OUR CIVIL LIBERTIES UNDER THREAT

Pastor Errol Naidoo

South Africa’s Film and Publication Board (FPB), along with the Department of Home Affairs, has thrown its weight behind a Christian fundamentalist plan to block all adult content on the internet.

The organisation, which held a symposium this week on protecting children from pornography, attended by a number of Christian “family” groups, said that current legislation was “not enough”.

“The law as it stands is not working, so we’ve no choice but to take it to the next level,” said FPB legal affairs manager Dumisani Rorwana.

“We expect resistance from those who claim the freedom to access pornography as a fundamental right. However, it is well established in legal circles that the rights of children are paramount. By comparison, viewing pornography remains a peripheral right,” he added.

Earlier the FPB confirmed that it was working “in partnership with the Family Policy Institute (FPI)” on the matter, a fact that will be extremely worrisome to those concerned about LGBT rights and civil liberties.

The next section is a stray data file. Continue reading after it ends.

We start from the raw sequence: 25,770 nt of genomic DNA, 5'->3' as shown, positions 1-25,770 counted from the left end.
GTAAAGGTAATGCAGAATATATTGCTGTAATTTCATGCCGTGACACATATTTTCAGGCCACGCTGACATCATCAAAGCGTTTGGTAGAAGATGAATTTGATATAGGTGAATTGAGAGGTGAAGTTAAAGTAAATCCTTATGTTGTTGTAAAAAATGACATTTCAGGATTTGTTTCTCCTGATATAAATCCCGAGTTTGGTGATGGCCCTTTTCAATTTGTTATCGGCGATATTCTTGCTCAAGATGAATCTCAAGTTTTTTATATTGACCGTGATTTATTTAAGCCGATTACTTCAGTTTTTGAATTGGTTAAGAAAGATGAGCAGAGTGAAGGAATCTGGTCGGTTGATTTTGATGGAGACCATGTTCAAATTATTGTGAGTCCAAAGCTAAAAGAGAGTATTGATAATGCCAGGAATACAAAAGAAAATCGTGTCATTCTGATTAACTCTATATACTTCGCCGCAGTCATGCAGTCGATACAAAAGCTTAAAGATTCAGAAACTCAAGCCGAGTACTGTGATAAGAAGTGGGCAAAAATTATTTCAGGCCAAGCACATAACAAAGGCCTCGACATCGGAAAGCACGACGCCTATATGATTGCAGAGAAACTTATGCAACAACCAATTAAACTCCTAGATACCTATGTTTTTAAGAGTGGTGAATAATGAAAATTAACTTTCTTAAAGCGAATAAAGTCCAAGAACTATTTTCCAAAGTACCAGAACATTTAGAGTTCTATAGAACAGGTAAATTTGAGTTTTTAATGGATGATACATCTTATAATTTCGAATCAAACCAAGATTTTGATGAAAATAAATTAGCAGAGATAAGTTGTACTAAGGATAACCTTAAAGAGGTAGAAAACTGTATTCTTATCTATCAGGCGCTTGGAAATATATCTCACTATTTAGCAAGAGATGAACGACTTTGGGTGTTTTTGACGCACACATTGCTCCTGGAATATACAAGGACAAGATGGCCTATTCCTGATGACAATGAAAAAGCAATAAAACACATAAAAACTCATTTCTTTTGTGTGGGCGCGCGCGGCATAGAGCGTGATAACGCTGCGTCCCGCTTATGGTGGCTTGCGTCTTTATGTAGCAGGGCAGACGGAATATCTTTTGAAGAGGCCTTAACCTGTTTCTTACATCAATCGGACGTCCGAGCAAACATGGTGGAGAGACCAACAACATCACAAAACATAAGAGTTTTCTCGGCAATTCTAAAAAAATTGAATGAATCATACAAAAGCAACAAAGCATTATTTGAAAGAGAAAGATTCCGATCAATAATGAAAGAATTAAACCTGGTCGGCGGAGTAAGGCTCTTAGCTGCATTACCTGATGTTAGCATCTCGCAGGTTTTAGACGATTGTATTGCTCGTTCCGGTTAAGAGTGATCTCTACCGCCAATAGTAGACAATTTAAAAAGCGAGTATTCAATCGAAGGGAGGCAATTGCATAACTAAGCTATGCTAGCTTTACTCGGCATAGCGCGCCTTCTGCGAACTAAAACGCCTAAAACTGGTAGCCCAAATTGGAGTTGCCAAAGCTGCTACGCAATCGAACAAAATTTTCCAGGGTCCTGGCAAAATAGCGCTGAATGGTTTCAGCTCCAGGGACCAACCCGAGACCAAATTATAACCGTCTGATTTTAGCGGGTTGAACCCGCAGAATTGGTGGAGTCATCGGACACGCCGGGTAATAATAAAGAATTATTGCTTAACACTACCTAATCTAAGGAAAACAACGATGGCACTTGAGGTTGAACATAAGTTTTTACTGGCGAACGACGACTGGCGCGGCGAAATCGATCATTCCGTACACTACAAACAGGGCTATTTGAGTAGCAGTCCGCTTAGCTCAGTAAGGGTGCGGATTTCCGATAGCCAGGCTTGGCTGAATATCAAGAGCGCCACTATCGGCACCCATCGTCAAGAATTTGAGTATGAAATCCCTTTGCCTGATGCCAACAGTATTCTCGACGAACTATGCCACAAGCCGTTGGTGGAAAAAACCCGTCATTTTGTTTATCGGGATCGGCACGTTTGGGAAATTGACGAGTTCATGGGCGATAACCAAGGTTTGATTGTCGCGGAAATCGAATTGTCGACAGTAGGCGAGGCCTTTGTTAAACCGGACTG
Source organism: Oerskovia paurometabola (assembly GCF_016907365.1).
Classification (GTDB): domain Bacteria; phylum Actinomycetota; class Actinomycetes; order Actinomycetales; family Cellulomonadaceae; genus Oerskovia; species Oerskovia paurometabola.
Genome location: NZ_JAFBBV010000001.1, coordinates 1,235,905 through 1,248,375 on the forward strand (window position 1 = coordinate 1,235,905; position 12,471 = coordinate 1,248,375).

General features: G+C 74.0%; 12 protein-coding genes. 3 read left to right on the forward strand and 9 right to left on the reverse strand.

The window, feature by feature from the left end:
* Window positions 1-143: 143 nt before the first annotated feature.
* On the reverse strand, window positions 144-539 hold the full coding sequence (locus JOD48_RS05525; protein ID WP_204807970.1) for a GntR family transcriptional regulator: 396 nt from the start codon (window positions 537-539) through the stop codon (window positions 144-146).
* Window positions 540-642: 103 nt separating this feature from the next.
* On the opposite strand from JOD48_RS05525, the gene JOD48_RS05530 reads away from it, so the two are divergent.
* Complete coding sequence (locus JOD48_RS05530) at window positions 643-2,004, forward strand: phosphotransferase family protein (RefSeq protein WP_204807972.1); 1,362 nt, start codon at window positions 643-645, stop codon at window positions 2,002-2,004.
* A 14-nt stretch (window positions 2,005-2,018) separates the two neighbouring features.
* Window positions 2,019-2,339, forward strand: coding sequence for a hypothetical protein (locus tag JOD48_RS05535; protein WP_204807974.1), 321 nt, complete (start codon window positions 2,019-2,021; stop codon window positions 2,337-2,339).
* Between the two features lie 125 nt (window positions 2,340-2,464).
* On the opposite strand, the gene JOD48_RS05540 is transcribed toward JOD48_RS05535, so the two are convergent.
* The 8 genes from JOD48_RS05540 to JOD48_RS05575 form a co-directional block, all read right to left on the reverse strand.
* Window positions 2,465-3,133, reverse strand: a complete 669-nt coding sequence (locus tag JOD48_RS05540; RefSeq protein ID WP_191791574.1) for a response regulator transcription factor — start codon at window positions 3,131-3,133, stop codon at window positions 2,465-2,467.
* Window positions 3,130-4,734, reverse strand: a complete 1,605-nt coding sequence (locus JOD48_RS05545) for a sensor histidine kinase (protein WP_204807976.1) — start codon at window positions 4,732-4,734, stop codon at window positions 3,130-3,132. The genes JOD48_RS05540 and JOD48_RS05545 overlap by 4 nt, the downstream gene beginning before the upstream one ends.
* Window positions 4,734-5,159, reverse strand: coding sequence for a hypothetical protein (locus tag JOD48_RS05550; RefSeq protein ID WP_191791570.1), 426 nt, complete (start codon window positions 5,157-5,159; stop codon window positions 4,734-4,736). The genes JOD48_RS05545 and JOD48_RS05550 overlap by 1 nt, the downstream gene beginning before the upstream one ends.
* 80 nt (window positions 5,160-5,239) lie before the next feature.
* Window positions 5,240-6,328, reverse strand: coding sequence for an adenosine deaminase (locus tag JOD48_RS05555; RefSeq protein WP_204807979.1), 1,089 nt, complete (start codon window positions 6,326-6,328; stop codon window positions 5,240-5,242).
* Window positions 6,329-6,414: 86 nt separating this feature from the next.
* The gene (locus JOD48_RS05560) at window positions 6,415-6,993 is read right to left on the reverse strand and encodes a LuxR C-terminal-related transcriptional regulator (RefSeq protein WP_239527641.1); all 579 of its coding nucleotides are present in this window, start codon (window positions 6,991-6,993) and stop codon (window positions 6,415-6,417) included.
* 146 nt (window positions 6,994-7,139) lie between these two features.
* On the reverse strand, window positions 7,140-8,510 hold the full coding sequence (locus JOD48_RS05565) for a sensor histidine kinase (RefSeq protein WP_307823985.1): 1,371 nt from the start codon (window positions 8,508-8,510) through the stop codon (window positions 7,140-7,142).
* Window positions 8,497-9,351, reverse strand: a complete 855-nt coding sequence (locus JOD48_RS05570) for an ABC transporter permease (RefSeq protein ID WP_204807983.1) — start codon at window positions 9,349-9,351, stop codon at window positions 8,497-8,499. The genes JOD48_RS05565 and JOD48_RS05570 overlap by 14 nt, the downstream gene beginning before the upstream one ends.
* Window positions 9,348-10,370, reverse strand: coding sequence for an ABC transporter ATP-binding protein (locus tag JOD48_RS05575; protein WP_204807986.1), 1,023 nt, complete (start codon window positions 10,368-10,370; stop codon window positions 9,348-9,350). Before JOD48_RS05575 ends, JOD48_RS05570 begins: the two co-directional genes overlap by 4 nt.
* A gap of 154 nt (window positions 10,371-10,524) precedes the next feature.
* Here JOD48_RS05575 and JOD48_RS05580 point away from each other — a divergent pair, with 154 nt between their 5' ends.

The Family Policy Institute (FPI), run by the homophobic Pastor Errol Naidoo, is a Christian fundamentalist lobby group which is openly anti-gay and seeks to repeal same-sex marriage rights in South Africa.

Naidoo, who believes that homosexuality can be cured through prayer, was quoted by Nigeria’s This newspaper as saying: “I hate gays. It runs against God’s wishes.”

The partnership reflects a trend in ties being cemented between government bodies and conservative Christian organisations, giving growing legitimacy to figures such as Naidoo.

In May, the Department of Home Affairs said that it had been in talks with the Justice Alliance of South Africa (JASA) – another group aiming to impose fundamentalist Christian values on society – about the internet censorship ban.

Deputy Minister of Home Affairs, Malusi Gigaba, confirmed at the symposium this week that he remained committed to fast-tracking legislation that would block adult material both on the internet and cell-phones.

In June, the Democratic Alliance (DA) slammed Gigaba, stating: “In a constitutional democracy, it is not appropriate for the government to tell private citizens what they may or may not watch, listen to, or read in their own private space.”

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